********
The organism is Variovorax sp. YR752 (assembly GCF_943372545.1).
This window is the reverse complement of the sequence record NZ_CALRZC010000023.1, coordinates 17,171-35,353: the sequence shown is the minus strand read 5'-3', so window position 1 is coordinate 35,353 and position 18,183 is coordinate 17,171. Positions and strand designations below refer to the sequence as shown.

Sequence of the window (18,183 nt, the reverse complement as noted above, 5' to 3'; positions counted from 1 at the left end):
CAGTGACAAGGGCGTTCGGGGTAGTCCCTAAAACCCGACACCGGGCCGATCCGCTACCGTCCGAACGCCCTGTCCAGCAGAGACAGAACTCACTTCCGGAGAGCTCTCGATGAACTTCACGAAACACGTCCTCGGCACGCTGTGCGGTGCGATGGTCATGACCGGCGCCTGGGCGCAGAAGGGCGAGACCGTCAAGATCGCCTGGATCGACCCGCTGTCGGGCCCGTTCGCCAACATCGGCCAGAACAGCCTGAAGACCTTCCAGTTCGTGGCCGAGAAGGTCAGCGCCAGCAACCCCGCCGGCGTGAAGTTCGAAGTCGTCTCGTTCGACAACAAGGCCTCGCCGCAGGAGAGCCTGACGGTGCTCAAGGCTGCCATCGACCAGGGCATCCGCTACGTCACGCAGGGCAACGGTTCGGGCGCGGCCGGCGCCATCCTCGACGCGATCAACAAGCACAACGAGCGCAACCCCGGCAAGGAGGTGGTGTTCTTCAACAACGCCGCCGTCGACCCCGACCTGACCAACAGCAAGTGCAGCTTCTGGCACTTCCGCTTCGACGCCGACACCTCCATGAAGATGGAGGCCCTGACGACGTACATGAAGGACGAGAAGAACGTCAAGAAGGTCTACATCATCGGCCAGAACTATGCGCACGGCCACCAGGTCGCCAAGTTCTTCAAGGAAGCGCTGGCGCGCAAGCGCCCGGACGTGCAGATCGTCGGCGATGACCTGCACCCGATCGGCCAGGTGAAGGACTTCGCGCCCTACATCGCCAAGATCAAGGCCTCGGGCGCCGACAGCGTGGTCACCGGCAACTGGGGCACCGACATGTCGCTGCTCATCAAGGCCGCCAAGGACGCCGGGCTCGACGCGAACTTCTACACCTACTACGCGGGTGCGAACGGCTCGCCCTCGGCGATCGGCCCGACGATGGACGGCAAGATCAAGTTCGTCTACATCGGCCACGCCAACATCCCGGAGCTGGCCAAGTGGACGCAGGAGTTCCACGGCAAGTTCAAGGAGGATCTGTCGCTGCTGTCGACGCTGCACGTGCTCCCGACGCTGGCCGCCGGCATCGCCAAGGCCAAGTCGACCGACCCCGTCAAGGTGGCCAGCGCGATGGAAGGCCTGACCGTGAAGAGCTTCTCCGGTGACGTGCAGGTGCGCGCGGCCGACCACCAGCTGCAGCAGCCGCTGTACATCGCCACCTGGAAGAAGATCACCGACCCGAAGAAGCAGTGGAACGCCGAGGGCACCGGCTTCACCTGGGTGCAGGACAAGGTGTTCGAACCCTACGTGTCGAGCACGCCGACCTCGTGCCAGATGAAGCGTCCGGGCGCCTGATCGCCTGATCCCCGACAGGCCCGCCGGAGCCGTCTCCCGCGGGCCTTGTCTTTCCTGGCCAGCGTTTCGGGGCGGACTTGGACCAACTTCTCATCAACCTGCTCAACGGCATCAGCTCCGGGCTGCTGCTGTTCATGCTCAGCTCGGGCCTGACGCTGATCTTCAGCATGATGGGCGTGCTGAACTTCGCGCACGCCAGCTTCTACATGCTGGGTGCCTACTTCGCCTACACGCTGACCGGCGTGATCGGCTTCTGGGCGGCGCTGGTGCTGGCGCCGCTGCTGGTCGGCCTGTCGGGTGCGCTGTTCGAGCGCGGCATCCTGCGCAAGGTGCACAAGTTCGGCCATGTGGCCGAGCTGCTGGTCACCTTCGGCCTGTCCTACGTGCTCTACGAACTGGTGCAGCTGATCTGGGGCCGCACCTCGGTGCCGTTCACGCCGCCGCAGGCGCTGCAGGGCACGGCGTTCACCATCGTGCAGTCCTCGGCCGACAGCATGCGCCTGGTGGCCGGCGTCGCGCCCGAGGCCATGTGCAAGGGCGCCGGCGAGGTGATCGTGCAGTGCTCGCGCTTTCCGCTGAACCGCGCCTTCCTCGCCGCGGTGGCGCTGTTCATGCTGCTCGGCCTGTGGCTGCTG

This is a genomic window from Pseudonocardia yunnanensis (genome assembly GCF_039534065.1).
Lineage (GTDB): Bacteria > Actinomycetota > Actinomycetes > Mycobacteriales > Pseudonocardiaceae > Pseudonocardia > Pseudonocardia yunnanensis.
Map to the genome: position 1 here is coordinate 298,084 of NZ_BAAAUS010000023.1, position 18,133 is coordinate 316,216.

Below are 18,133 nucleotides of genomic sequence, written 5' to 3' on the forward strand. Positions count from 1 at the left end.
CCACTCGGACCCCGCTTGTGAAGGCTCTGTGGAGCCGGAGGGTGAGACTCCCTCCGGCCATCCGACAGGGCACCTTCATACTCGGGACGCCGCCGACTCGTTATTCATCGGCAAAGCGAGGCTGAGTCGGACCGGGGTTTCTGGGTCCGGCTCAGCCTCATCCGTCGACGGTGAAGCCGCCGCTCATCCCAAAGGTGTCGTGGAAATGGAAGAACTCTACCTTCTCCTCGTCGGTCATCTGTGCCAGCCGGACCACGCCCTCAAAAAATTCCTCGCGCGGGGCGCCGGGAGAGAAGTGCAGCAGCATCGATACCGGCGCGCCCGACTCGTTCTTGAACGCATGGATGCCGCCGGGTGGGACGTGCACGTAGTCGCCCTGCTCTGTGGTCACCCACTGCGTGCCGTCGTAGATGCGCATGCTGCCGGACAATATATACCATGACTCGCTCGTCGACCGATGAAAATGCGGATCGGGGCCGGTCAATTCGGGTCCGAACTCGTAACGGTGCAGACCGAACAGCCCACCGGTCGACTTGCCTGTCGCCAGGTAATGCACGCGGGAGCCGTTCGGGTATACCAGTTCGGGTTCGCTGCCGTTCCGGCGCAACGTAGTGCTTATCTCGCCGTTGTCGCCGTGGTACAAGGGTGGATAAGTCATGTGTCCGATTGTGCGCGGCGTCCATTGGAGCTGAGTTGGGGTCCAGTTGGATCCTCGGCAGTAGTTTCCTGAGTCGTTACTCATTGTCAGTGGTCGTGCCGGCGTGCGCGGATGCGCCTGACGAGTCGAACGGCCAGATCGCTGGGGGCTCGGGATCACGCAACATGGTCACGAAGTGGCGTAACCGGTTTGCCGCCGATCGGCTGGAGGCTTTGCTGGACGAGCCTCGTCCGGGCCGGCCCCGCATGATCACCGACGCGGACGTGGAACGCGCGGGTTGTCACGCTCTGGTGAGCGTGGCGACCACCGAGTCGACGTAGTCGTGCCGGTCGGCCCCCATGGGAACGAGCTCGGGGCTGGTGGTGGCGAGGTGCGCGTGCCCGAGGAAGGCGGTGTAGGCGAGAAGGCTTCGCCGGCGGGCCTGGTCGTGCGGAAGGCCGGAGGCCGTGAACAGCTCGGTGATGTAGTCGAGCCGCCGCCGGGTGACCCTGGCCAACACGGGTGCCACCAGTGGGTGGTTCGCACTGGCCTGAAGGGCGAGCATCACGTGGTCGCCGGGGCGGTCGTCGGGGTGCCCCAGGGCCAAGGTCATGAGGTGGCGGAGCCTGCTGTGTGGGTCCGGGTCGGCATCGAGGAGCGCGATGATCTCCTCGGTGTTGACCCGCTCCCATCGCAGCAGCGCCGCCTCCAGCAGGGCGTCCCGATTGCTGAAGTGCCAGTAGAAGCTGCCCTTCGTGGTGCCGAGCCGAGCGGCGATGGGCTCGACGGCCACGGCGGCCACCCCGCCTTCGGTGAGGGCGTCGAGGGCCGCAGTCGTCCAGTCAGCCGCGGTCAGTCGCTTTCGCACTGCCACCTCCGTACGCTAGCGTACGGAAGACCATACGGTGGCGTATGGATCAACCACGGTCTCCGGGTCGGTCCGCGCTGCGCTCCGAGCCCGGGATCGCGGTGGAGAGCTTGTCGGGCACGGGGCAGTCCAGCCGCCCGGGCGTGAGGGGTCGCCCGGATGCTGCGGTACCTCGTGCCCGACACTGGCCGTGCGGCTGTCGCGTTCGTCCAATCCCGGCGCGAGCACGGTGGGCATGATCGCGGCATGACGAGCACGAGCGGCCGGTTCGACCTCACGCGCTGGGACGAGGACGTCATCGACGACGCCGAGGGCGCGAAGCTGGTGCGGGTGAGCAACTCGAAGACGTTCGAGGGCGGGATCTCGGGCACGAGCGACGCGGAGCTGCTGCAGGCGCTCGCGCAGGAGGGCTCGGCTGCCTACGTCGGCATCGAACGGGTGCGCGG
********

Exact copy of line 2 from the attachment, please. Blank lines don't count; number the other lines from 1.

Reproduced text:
This window is the reverse complement of the sequence record NZ_CALRZC010000023.1, coordinates 17,171-35,353: the sequence shown is the minus strand read 5'-3', so window position 1 is coordinate 35,353 and position 18,183 is coordinate 17,171. Positions and strand designations below refer to the sequence as shown.